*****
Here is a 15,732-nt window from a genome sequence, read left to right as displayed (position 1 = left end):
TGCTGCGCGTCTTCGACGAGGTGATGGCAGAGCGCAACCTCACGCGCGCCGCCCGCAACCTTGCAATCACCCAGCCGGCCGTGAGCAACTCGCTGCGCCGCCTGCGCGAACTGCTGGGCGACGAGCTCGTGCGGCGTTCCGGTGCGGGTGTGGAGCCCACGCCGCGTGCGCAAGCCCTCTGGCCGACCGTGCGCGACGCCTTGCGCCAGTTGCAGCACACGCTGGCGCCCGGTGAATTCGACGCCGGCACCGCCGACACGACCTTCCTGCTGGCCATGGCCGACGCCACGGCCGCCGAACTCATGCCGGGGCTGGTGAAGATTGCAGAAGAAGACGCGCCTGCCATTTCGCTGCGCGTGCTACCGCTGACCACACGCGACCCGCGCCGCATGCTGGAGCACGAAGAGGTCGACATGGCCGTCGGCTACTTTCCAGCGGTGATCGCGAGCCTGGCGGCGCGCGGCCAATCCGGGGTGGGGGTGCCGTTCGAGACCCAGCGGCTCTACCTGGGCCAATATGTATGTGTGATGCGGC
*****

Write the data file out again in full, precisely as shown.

Here is a 15,732-nt window from a genome sequence, read left to right as displayed (position 1 = left end):
TGCTGCGCGTCTTCGACGAGGTGATGGCAGAGCGCAACCTCACGCGCGCCGCCCGCAACCTTGCAATCACCCAGCCGGCCGTGAGCAACTCGCTGCGCCGCCTGCGCGAACTGCTGGGCGACGAGCTCGTGCGGCGTTCCGGTGCGGGTGTGGAGCCCACGCCGCGTGCGCAAGCCCTCTGGCCGACCGTGCGCGACGCCTTGCGCCAGTTGCAGCACACGCTGGCGCCCGGTGAATTCGACGCCGGCACCGCCGACACGACCTTCCTGCTGGCCATGGCCGACGCCACGGCCGCCGAACTCATGCCGGGGCTGGTGAAGATTGCAGAAGAAGACGCGCCTGCCATTTCGCTGCGCGTGCTACCGCTGACCACACGCGACCCGCGCCGCATGCTGGAGCACGAAGAGGTCGACATGGCCGTCGGCTACTTTCCAGCGGTGATCGCGAGCCTGGCGGCGCGCGGCCAATCCGGGGTGGGGGTGCCGTTCGAGACCCAGCGGCTCTACCTGGGCCAATATGTATGTGTGATGCGGC